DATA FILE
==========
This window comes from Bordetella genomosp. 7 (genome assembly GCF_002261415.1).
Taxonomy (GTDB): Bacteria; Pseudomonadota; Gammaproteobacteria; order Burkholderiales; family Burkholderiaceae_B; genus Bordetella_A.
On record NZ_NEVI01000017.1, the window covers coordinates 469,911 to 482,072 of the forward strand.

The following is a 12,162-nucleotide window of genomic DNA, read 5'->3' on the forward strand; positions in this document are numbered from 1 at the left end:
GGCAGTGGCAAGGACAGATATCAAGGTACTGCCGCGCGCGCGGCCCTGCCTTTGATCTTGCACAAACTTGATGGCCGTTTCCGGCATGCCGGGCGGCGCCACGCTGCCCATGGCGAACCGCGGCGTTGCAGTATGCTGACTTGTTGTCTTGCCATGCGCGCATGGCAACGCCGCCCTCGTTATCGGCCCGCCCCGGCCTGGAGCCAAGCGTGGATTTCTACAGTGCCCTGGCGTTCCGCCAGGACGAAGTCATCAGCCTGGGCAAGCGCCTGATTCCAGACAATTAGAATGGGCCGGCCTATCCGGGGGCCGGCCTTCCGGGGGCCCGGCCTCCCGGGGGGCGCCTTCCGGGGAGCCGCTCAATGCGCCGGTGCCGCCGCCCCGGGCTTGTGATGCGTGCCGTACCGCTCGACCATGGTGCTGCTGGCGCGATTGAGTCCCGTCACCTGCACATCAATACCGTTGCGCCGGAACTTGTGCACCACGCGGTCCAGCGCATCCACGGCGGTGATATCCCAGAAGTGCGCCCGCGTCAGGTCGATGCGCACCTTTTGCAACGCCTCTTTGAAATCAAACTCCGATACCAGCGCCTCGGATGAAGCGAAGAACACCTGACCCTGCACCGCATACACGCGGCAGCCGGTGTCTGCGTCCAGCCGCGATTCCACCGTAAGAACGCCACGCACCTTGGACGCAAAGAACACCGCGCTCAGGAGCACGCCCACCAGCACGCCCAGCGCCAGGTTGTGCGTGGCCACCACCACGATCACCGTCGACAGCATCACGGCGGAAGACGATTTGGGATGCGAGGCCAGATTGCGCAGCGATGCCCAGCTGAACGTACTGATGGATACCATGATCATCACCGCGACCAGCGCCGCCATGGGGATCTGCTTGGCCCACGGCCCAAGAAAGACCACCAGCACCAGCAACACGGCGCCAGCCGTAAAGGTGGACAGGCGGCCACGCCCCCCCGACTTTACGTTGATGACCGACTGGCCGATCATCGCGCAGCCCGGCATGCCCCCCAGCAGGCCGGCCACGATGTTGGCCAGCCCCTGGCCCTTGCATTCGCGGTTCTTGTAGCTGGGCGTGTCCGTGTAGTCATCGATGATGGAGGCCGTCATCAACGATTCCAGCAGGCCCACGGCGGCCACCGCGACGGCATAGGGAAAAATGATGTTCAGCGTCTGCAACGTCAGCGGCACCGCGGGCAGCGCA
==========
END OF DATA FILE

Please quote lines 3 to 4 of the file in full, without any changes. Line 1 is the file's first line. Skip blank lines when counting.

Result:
On record NZ_NEVI01000017.1, the window covers coordinates 469,911 to 482,072 of the forward strand.

The following is a 12,162-nucleotide window of genomic DNA, read 5'->3' on the forward strand; positions in this document are numbered from 1 at the left end: